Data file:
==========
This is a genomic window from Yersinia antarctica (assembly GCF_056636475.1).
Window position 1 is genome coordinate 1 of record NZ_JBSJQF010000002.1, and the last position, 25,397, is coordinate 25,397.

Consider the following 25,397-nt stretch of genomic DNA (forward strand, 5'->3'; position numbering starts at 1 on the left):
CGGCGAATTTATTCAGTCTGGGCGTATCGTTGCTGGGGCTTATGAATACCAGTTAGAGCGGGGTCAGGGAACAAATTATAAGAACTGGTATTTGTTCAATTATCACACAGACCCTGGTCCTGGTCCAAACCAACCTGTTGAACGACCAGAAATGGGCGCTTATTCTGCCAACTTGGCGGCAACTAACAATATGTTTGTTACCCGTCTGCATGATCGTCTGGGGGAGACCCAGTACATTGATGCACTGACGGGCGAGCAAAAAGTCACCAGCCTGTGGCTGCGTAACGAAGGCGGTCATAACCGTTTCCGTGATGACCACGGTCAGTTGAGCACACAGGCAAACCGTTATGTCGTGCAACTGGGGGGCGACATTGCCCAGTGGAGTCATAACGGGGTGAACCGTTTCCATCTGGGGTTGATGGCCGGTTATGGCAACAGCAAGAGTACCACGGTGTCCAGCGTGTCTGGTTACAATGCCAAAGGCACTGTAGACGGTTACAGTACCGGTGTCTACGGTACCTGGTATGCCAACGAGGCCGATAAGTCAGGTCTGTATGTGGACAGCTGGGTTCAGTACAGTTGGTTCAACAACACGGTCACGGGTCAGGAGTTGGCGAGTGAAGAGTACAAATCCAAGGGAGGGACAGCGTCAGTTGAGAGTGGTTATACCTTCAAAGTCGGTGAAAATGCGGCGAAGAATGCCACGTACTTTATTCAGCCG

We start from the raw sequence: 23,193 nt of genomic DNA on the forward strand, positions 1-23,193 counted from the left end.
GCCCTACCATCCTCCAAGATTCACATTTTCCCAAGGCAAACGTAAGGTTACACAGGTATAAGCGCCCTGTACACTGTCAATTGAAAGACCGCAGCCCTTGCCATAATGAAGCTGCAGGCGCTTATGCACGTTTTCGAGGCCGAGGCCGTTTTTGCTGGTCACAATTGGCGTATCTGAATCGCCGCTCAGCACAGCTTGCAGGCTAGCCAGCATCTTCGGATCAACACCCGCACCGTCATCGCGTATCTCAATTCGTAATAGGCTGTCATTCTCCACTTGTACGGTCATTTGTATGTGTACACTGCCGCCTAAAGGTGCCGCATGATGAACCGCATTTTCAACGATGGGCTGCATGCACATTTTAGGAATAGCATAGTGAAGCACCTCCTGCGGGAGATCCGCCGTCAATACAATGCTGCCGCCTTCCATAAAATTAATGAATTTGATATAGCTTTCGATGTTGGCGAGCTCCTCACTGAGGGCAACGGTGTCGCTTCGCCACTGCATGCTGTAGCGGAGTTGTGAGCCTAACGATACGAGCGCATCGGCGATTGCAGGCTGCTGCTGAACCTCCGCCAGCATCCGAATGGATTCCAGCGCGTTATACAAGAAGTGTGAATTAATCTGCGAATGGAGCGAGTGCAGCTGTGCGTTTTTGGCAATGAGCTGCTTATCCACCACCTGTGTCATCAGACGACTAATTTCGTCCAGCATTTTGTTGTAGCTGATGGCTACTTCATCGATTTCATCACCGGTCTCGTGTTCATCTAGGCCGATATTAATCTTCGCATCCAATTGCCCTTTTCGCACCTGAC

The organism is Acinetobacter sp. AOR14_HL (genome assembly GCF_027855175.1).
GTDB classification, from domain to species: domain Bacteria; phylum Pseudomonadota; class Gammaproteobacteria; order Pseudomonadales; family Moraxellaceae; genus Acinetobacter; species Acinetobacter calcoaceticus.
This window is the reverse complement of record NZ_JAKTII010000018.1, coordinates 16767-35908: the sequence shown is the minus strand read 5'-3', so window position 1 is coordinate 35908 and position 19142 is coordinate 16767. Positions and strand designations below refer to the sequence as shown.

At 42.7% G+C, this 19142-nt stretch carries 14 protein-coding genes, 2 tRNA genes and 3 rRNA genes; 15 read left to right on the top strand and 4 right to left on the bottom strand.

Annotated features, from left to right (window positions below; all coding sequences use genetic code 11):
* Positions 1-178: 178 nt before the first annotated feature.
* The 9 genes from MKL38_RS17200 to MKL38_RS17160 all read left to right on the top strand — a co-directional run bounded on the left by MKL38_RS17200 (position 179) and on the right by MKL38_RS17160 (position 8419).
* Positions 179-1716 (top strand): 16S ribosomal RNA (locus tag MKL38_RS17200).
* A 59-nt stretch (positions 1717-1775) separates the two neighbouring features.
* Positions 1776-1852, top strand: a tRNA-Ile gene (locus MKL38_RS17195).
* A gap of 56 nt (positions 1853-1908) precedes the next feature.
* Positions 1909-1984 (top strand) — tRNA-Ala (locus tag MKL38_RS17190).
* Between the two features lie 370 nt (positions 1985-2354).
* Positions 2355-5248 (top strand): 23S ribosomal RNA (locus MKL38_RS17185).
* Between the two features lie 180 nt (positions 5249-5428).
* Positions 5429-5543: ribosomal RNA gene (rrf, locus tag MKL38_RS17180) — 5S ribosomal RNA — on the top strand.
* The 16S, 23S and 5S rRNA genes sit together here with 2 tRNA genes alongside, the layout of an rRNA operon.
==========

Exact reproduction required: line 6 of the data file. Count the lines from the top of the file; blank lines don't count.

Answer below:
GCCCTACCATCCTCCAAGATTCACATTTTCCCAAGGCAAACGTAAGGTTACACAGGTATAAGCGCCCTGTACACTGTCAATTGAAAGACCGCAGCCCTTGCCATAATGAAGCTGCAGGCGCTTATGCACGTTTTCGAGGCCGAGGCCGTTTTTGCTGGTCACAATTGGCGTATCTGAATCGCCGCTCAGCACAGCTTGCAGGCTAGCCAGCATCTTCGGATCAACACCCGCACCGTCATCGCGTATCTCAATTCGTAATAGGCTGTCATTCTCCACTTGTACGGTCATTTGTATGTGTACACTGCCGCCTAAAGGTGCCGCATGATGAACCGCATTTTCAACGATGGGCTGCATGCACATTTTAGGAATAGCATAGTGAAGCACCTCCTGCGGGAGATCCGCCGTCAATACAATGCTGCCGCCTTCCATAAAATTAATGAATTTGATATAGCTTTCGATGTTGGCGAGCTCCTCACTGAGGGCAACGGTGTCGCTTCGCCACTGCATGCTGTAGCGGAGTTGTGAGCCTAACGATACGAGCGCATCGGCGATTGCAGGCTGCTGCTGAACCTCCGCCAGCATCCGAATGGATTCCAGCGCGTTATACAAGAAGTGTGAATTAATCTGCGAATGGAGCGAGTGCAGCTGTGCGTTTTTGGCAATGAGCTGCTTATCCACCACCTGTGTCATCAGACGACTAATTTCGTCCAGCATTTTGTTGTAGCTGATGGCTACTTCATCGATTTCATCACCGGTCTCGTGTTCATCTAGGCCGATATTAATCTTCGCATCCAATTGCCCTTTTCGCACCTGAC